from Recipe Rescue Cookbook (Forbidden favorites rescued by the experts at Eating Well Magazine)
Edited by Patricia Jamieson and Cheryl Dorschner
**thank you Cheryl!! such a handy crowd pleaser!
Chicken Potpie
1 1/2 tsp vegetable oil
1/2 lb shiitake mushrooms, stems trimmed, sliced
1 clove garlic
6 Tbsp all purpose flour
1/4 cup dry white wine
1 1/2 cup chicken stock
1 12-oz can evaporated skim milk (1 1/2 cups)
4 cups cooked diced chicken or turkey (1 lb.)
2 Tbsp lemon juice
1 Tbsp chopped fresh parsley
1 tsp chopped fresh thyme or 1/2 tsp dried
2 carrots, peeled and cut into 1/2 inch chunks
1 cup pearl onions, thawed
3/4 cup frozen peas
enough biscuits to cover pie - or 2 - 3 per person You’ll have to figure our your pan and your eaters!
salt and pepper to taste
In large saucepan, heat oil over medium high heat. Add mushrooms and garlic and saute until the mushrooms are just tender, 3 - 5 minutes. Sprinkle flour over the mushrooms and cook, stirring, for 1 minute. Pour wine, stirring with a whisk. Gradually whisk in stock and evaporated skim milk and bring to a boil, stirring. Cook, stirring, until thickened and smooth, about 1 minute. Remove from the heat and stir in meat, lemon juice, parsley and thyme. Season with salt and pepper.
Blanche carrots in boiling water until tender, about 3 minutes. Stir the carrots, onions and peas into the filling. Spoon the filling into a deep, 3-qt casserole dish (I use a lasagna pan sized for the amount of guests) and set aside while preparing biscuits. (The filling can be prepared ahead and stored, covered, in the refrigerator overnight.)
Preheat oven to 400 degrees F.
Cover the filling with biscuit rounds and brush with milk.
Bake for 20 minutes. Reduce the oven temperature to 350 degrees F and bake an additional 10 - 20 minutes or until the biscuits are nicely browned and the filling is bubbling. Serve immediately.
Serves 8

Friday, November 25, 2011

Black Friday, a little more shopping....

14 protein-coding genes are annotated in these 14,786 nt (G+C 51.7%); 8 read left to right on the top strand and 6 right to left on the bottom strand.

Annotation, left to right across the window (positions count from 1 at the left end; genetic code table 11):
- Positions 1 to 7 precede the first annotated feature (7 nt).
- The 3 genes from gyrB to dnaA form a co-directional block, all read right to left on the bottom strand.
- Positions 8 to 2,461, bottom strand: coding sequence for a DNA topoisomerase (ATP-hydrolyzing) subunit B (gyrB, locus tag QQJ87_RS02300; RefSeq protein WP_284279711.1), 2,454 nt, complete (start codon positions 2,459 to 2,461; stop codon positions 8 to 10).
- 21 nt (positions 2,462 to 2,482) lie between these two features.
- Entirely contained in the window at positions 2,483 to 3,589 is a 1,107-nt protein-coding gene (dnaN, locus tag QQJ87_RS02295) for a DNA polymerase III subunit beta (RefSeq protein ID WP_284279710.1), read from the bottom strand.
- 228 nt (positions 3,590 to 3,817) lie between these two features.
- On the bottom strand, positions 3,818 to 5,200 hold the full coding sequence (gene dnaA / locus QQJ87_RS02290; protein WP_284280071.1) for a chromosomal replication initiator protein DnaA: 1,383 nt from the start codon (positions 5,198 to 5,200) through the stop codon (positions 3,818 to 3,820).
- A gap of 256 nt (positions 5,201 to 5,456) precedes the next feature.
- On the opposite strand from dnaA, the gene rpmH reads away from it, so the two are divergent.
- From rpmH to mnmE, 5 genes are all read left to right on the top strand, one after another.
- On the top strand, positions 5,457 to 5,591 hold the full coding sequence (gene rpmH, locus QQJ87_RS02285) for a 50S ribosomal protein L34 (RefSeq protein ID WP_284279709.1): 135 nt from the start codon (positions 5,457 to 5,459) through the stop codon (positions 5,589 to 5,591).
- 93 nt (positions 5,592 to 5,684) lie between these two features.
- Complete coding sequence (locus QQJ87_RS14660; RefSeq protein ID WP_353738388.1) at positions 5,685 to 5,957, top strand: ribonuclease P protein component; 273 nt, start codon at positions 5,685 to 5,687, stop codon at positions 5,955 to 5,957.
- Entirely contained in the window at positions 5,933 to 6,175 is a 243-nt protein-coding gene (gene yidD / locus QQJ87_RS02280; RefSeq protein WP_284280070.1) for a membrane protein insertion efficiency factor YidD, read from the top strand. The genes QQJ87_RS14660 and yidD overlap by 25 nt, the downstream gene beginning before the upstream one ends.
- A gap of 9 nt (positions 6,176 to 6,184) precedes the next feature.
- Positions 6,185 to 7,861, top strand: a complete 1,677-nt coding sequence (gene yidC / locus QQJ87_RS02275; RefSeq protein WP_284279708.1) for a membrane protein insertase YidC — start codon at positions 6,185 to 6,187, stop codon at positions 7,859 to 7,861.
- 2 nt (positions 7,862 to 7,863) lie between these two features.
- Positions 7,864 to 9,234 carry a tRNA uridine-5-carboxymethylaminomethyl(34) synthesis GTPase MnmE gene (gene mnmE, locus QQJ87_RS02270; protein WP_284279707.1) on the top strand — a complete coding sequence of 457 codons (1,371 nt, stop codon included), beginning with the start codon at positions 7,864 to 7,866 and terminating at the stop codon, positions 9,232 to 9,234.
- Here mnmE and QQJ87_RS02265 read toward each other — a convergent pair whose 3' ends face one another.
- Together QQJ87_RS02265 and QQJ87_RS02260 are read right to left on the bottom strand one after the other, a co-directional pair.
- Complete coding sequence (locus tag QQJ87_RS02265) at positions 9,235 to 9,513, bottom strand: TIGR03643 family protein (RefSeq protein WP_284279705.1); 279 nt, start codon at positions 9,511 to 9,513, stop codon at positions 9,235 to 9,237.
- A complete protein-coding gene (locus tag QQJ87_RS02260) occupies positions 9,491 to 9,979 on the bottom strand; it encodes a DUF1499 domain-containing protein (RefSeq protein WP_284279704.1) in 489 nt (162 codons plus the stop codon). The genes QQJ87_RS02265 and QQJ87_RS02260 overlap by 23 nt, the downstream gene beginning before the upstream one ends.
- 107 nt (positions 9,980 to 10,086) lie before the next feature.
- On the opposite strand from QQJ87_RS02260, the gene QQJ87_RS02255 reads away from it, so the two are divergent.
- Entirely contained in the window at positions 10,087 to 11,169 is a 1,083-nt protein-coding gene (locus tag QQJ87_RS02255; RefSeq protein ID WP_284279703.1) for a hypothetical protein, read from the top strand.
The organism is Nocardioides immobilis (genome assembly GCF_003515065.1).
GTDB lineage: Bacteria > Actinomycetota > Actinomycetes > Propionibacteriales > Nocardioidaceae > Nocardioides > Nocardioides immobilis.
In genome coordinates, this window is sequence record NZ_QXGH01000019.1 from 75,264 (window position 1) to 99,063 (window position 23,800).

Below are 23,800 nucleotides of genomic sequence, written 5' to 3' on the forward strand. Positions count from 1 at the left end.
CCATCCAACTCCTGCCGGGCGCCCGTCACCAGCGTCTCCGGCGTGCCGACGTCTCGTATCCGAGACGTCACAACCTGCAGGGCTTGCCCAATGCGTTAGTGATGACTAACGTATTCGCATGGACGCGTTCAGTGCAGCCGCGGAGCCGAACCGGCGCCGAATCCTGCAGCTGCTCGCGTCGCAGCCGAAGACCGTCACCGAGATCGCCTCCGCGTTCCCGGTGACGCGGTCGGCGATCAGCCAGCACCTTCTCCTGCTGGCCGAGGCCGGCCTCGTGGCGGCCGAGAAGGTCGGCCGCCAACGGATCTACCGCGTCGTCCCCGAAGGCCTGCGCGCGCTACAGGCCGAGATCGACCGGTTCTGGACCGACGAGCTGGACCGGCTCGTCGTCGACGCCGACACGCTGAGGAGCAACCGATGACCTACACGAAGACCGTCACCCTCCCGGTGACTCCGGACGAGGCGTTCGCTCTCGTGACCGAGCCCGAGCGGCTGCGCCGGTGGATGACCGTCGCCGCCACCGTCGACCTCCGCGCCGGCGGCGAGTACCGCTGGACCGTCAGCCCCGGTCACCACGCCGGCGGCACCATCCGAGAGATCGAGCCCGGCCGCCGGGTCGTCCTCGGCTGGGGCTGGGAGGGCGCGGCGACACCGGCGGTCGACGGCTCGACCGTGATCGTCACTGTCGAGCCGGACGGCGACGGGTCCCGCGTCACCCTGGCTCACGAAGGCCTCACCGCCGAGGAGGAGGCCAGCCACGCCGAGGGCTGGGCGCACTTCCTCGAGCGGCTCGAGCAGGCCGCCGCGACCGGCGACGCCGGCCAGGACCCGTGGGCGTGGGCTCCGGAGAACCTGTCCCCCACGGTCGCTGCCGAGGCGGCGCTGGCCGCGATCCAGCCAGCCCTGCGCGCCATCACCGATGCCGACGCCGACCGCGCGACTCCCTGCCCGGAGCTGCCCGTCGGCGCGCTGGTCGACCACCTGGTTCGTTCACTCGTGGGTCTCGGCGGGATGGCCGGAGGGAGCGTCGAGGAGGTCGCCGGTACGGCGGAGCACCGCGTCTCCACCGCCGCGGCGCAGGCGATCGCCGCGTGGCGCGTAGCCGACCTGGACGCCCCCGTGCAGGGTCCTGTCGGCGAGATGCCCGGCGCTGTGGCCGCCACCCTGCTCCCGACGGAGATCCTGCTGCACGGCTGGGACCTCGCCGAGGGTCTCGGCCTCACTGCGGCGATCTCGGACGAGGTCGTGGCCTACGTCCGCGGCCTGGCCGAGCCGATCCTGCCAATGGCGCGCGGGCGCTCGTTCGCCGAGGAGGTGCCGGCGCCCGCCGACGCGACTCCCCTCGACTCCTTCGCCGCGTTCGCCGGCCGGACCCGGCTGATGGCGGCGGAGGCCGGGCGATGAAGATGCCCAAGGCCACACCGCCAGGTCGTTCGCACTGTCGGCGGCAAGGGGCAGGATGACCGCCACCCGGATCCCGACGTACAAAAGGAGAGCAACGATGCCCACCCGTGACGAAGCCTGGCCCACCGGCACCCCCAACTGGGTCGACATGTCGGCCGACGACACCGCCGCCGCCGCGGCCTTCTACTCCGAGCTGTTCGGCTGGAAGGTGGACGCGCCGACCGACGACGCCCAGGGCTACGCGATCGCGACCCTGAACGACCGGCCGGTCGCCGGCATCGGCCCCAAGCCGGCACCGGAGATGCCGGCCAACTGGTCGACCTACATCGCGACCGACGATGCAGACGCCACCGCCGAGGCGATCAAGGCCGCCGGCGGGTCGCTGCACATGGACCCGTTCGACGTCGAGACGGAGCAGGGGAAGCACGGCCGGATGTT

We have shamelessly added new things to our little store. So here is our contribution to Black Friday.

100% cotton tea towels.
 $10 each.
Pricing and shipping available at

and Friday's Petite Aquarelle
Blue Skies

Monday, November 21, 2011


Breakfast Conversation International Style
Cast of Characters: Savannah Sally, Paris Pauline, London Lilly 
Savannah Sally: Good morning. Did ya’ll sleep well?
London Lilly: Very well thank you. I was knackered. 
Sally: Oh.  I sleep in pajamas, not knickers. Coffee? Would you like that with sugar? Half and half?
Lilly: Half and half? Blimey, what’s that?
Sally: It’s half milk and  half cream.
Lilly: My goodness, couldn’t you Yanks just say light cream? I thought you might mean half sugar and half coffee!
Sally: Toast anyone?
Paris Pauline: Yes, please.
Savannah Sally: Some cherry preserves?
Pauline: Pardon me, what did you say? Are you talking about sex already this morning?!
Sally: Sex and cherry preserves?  I’m a little lost, Honey.
Pauline: Cherie, I don’t need protection from my morning toast. 
London Lilly: Pauline, Ms. Savannah means jam, not a “French Letter”.
Sally and Pauline: A “French Letter”?!
Lilly: A rubber, a condom, an English Hood (capote anglaise)......

My goodness what a way to start the day!

Thursday, November 10, 2011

Marathon Dog

Monday, November 7, 2011

Dedicated to Jen

Right after my friend hopped in the car she mentioned that today was the New York City Marathon. I found it a bit strange that my French friend was aware of this far away event, but I was happy to be reminded so early in the day that today was the day that a very special friend, Jennifer, was running those 26 miles in The Big Apple. Three thousand miles and six time zones away. Here we were heading out to join our walking group. As the group assembled in the local parking lot I noticed that another friend had an umbrella that mentioned the NYC marathon. He was unaware that today was the marathon and had grabbed that umbrella completely by chance. 

Turns out that he had run the NYC Marathon in 1990 and was proud to state that France had the second highest participants after the U. S. 

To top off all this strange marathon vibe, unbeknownst to us, there was an important running race being held on the hiking loop that we had selected for today’s outing.

I stood at the starting line and thought of the amazing contrast of what my friend Jennifer was going to encounter today in her grand undertaking. I felt sad to be so far away and unable to participate in some small way in her grand day. For kicks I took a few photos to send to her, hoping they would make her laugh.  And then the runners started passing by and it hit me – I was supposed to be paying attention. All the mystic signals of this morning were to keep me in touch with my friend even if she didn’t know it. So here is my little way of showing her where I was during the early part of her run in a very big city, at a different time of day. There is no way to show the good whishes and encouragement that I sent over that great big gulf spanning distance, time, and culture.

Starting Line


and they are off...

over hill and dale

No Mushroom Picking


herds of on lookers

The finish line is just under the church.

almost there

celebration area

Winner's interview

and here is Jen's grand accomplishment!!!
FINISH        01:17:37 PM       3:31:12.00       01:17:37 PM       08:04.00